It’s no secret in the physical therapy world that daily activities can have a significant impact on our bodies, some being positive and others being devastating. After a long period of staying at home and living a more sedentary lifestyle than usual, our bodies may be quietly crying out for help. Maybe there’s new back pain from watching too many Netflix shows on the couch or maybe you have tech neck from working at home all day. Either way, these abrupt lifestyle changes that have occurred over the past year will undoubtedly have an affect on our bodies.
As schools, work offices, and places of business open up, we are collectively heading back into our old routines. That may mean long drives home from work as we are back to the usual traffic of the pre-pandemic world. Or maybe you have a long flight across the world. Regardless, it’s important that any pain or injury that has manifested during the pandemic is treated. Then, we need to make sure that we are jumping back into our routines with the specific tools to make sure that we protect ourselves from injury and poor posture that can lead to chronic pain. This presents a problem for physical therapists in an unusual way. We need to help patients treat any problems that have occurred over the past year and a half, while also preparing for new issues to pop up as we see people heading back into their normal life. This is where health education comes in. As the saying goes, knowledge is power. And in this case, knowledge could mean less trips to the physical therapy office!
Although working from home may be fading away, as clearly seen by the rush hour traffic that seems to be back for good, working from home may become permanent in some sectors. This means that back support and proper posture are essential for protecting your back and living pain-free. Even if you’re back in the office, you will probably be sitting at a desk for most of the day. First things first, make sure that you are creating periods of time in your work schedule where you can get up and walk around. Being sedentary throughout the day isn’t good for your musculoskeletal system, but it can also have dramatic effects on our cardiovascular system and mental health. Sitting for prolonged periods can put a lot of pressure on both your spinal discs and back muscles, leading to increased tightness and chronic pain. Additionally, sitting with poor posture can have even more devastating effects on the body. Slouching forward can cause the spinal discs to be put under too much pressure. Over time, the increased pressure on the spinal discs can cause strained or sprained spine as well as herniated discs. This can sound scary, but no need to worry. Poor posture can be corrected through learning about proper techniques.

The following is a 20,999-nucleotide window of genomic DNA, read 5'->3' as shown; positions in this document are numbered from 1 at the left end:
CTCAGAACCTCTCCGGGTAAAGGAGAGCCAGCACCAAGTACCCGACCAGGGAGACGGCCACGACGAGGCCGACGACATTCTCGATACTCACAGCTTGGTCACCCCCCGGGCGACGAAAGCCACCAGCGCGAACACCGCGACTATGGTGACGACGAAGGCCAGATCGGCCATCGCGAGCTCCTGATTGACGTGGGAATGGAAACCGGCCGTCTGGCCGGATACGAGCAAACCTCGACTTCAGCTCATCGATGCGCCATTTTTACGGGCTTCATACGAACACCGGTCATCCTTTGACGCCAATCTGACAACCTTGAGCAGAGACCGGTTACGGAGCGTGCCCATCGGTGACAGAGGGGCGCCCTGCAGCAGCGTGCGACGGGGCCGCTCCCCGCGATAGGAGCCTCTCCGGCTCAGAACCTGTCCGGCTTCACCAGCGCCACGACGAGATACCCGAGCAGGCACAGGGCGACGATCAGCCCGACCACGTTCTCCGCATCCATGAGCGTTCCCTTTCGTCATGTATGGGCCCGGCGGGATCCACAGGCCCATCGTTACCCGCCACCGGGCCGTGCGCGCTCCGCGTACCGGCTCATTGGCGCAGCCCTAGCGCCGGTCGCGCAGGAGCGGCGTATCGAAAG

First, make sure that you are sitting upright and not leaning forward, as this increases disc pressure. It is best to sit slightly back, at around a 100 degree angle. This posture allows the spine to sit in its neutral, S-shape position. As you lean forward the pressure on your spinal discs increases. Additionally, you can get an ergonomic desk chair or a lumbar support cushion to aid in posture. When sitting you also want to make sure that your computer screen is at eye-level. Your head has a significant amount of weight (as much as a bowling ball!), and when you are looking down towards a screen, you are putting too much stress on both the cervical and thoracic spine. Additionally, you want to make sure that you are not bringing your neck forward to see the screen. Make sure that you are sitting with your ears and shoulders aligned. These small changes in posture can have a significant impact on your body and will help you to avoid chronic pain.
These same techniques should be used whenever you are sitting for a prolonged amount of time. Whether you’re sitting in traffic or on a long flight, these techniques can help to make sure that you don’t pick up any new pain or stress on your back. It is crucial that your posture is maintained regardless of the activity, as spinal stress over a long period of time can lead to chronic pain.
Making small changes to your everyday activities can have huge impacts on your health. Through the daily craziness that life brings, we can become unaware of how much our routines can impact our health. Next time you sit down at your desk or get ready for a long road trip think about the techniques you can use to avoid chronic pain and injury. These changes will have a profound impact on your ability to continue doing the things that you love!
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